Development of a Fried Frailty Phenotype Questionnaire for Use in Screening Community-Dwelling Older Adults

Si Chen, Tao Chen, Hiro Kishimoto, Yasuo Susaki, Shuzo Kumagai

Research output: Contribution to journalArticle

Abstract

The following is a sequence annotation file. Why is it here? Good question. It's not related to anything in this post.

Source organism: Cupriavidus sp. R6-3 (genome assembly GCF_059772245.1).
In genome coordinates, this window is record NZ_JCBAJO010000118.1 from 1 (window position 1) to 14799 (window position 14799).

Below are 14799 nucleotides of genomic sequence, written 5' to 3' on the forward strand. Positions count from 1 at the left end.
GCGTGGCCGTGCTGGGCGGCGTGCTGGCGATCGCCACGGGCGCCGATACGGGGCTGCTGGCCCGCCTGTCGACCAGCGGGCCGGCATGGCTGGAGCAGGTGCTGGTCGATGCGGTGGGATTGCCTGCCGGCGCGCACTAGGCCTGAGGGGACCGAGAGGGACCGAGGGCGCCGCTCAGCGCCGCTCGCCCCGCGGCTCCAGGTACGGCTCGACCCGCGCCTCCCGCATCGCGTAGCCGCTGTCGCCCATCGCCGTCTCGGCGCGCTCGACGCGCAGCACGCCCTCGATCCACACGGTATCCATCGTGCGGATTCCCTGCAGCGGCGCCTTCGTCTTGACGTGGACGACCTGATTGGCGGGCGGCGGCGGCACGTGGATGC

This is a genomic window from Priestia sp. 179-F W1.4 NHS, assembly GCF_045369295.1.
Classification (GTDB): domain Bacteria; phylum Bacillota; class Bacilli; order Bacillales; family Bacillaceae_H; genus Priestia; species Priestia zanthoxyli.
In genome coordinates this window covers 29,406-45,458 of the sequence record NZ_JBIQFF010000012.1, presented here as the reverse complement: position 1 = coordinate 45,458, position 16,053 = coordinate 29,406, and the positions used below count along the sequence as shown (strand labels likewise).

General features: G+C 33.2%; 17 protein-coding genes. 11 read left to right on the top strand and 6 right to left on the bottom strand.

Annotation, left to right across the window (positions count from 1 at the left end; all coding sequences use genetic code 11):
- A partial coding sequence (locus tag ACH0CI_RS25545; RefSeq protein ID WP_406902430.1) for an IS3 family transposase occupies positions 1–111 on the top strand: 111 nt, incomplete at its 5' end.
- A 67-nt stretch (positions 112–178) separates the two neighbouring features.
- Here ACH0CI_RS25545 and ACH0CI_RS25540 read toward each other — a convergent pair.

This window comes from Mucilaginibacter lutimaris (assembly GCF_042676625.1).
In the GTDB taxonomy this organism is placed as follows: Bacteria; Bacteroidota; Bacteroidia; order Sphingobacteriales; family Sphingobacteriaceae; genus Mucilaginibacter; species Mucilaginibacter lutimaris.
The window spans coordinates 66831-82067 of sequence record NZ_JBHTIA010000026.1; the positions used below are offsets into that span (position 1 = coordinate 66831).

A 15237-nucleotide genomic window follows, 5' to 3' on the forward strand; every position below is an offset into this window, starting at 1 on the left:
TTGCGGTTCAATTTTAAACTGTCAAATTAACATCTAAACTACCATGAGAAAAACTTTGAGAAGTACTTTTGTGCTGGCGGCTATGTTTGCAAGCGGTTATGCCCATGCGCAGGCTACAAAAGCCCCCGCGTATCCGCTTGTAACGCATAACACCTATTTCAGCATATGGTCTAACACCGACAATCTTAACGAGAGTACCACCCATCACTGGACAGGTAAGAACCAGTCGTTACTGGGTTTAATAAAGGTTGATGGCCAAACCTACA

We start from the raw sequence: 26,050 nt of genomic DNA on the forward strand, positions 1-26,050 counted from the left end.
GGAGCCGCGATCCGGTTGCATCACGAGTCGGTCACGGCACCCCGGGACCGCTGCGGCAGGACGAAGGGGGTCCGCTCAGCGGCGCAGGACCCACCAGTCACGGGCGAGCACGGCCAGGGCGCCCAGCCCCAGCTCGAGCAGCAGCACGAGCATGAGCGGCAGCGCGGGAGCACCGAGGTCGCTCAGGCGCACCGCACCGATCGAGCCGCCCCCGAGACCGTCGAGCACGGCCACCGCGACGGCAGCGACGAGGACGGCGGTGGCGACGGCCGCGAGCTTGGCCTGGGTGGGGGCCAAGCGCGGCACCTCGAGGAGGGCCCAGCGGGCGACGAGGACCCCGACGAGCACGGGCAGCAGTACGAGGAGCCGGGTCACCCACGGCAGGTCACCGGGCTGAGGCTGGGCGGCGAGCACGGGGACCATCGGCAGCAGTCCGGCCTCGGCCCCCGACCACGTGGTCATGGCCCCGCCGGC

Objectives: The aim of this study was to develop a Fried Frailty Phenotype Questionnaire (FFPQ) and a Japanese FRAIL (fatigue, resistance, ambulation, illnesses, and loss of weight) scale (FRAIL-J) and to evaluate the reliability and validity of both questionnaires in Japanese community-dwelling older adults. Design: Cross-sectional analysis of Itoshima Frail Study (IFS). Setting: The IFS is an ongoing community-based prospective study in Itoshima (Japan). Participants: A total of 858 older adults age 65-75 years. Methods: The FRAIL-J comprises 5 existing items comparable to those in original FRAIL scale but with broader utilization in the Japanese healthcare system. In FFPQ, resistance, ambulation, and loss of weight were the same as those in FRAIL-J. Fatigue was the same with exhaustion in FFP and inactivity was assessed using a yes or no question. Data including demographics, and physical and cognitive functions, and objective physical activity was collected and analyzed in relation to both questionnaires. Results: The FFPQ and FRAIL-J showed low internal consistency (Kuder-Richardson formula 20 coefficients = 0.32 and 0.29) and good test-retest reliability (intraclass correlation coefficients = 0.79 and 0.72). The correlations ranged from −0.22 to 0.49 when correlating each item with cross-sectional outcomes. Using FFP as a criterion, the ares under the curve for FRAIL-J and FFPQ were 0.86 and 0.88, respectively. The optimal cut-off for FRAIL-J was 2, with a higher Youden index (66.7% vs 20.3% for 3) and a high negative predictive value (99.5%) but low positive predictive value (13.1%). As for FFPQ, either 2 or 3 was evaluated as cut-off because the Youden index (62.2% vs 58.5%) and negative predictive value (99.7% vs 99.2%) were similar although the positive predictive value was low (9.7% vs 33.3%). Using a 2-point cut-off, both questionnaires had slight agreement with FFP. The highest agreement (kappa = 0.42) was found between FFP and FFPQ using a 3-point cut-off. Conclusions/Implications: The FFPQ and FRAIL-J can be used for frailty screening in Japanese community-dwelling older adults.